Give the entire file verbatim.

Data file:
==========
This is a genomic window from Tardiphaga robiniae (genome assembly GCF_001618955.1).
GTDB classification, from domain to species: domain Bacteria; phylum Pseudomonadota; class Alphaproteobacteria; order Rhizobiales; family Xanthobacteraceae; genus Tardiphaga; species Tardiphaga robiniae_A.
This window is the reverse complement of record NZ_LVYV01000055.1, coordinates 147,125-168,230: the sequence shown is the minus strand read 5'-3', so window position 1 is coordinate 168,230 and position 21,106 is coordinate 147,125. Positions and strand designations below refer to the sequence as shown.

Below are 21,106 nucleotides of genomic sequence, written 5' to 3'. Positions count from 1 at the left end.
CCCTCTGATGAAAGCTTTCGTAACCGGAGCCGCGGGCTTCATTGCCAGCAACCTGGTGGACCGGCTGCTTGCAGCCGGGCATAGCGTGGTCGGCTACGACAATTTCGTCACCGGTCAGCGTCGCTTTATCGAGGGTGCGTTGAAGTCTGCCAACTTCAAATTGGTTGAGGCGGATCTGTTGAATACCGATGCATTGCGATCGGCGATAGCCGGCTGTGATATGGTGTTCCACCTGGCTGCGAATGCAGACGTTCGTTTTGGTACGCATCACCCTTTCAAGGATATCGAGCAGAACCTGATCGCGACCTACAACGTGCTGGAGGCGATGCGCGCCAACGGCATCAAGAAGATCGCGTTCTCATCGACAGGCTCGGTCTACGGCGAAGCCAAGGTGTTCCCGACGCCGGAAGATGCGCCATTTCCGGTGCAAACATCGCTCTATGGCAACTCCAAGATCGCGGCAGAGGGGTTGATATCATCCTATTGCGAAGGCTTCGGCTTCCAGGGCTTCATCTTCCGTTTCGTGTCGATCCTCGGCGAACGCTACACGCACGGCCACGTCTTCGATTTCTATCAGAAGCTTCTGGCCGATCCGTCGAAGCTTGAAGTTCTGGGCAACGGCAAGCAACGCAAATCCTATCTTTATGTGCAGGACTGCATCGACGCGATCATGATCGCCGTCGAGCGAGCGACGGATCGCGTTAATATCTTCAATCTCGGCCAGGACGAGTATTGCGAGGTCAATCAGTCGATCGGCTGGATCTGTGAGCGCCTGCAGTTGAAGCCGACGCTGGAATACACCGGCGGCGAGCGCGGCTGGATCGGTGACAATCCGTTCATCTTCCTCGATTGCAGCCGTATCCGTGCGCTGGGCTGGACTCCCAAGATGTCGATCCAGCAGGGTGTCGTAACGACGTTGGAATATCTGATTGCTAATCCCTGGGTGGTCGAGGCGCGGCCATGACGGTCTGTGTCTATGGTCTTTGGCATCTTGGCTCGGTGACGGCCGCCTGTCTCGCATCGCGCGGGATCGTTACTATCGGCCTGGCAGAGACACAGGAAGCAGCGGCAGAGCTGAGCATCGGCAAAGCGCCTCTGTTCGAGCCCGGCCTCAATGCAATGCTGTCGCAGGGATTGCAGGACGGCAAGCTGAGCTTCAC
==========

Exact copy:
This is a genomic window from Tardiphaga robiniae (genome assembly GCF_001618955.1).
GTDB classification, from domain to species: domain Bacteria; phylum Pseudomonadota; class Alphaproteobacteria; order Rhizobiales; family Xanthobacteraceae; genus Tardiphaga; species Tardiphaga robiniae_A.
This window is the reverse complement of record NZ_LVYV01000055.1, coordinates 147,125-168,230: the sequence shown is the minus strand read 5'-3', so window position 1 is coordinate 168,230 and position 21,106 is coordinate 147,125. Positions and strand designations below refer to the sequence as shown.

Below are 21,106 nucleotides of genomic sequence, written 5' to 3'. Positions count from 1 at the left end.
CCCTCTGATGAAAGCTTTCGTAACCGGAGCCGCGGGCTTCATTGCCAGCAACCTGGTGGACCGGCTGCTTGCAGCCGGGCATAGCGTGGTCGGCTACGACAATTTCGTCACCGGTCAGCGTCGCTTTATCGAGGGTGCGTTGAAGTCTGCCAACTTCAAATTGGTTGAGGCGGATCTGTTGAATACCGATGCATTGCGATCGGCGATAGCCGGCTGTGATATGGTGTTCCACCTGGCTGCGAATGCAGACGTTCGTTTTGGTACGCATCACCCTTTCAAGGATATCGAGCAGAACCTGATCGCGACCTACAACGTGCTGGAGGCGATGCGCGCCAACGGCATCAAGAAGATCGCGTTCTCATCGACAGGCTCGGTCTACGGCGAAGCCAAGGTGTTCCCGACGCCGGAAGATGCGCCATTTCCGGTGCAAACATCGCTCTATGGCAACTCCAAGATCGCGGCAGAGGGGTTGATATCATCCTATTGCGAAGGCTTCGGCTTCCAGGGCTTCATCTTCCGTTTCGTGTCGATCCTCGGCGAACGCTACACGCACGGCCACGTCTTCGATTTCTATCAGAAGCTTCTGGCCGATCCGTCGAAGCTTGAAGTTCTGGGCAACGGCAAGCAACGCAAATCCTATCTTTATGTGCAGGACTGCATCGACGCGATCATGATCGCCGTCGAGCGAGCGACGGATCGCGTTAATATCTTCAATCTCGGCCAGGACGAGTATTGCGAGGTCAATCAGTCGATCGGCTGGATCTGTGAGCGCCTGCAGTTGAAGCCGACGCTGGAATACACCGGCGGCGAGCGCGGCTGGATCGGTGACAATCCGTTCATCTTCCTCGATTGCAGCCGTATCCGTGCGCTGGGCTGGACTCCCAAGATGTCGATCCAGCAGGGTGTCGTAACGACGTTGGAATATCTGATTGCTAATCCCTGGGTGGTCGAGGCGCGGCCATGACGGTCTGTGTCTATGGTCTTTGGCATCTTGGCTCGGTGACGGCCGCCTGTCTCGCATCGCGCGGGATCGTTACTATCGGCCTGGCAGAGACACAGGAAGCAGCGGCAGAGCTGAGCATCGGCAAAGCGCCTCTGTTCGAGCCCGGCCTCAATGCAATGCTGTCGCAGGGATTGCAGGACGGCAAGCTGAGCTTCAC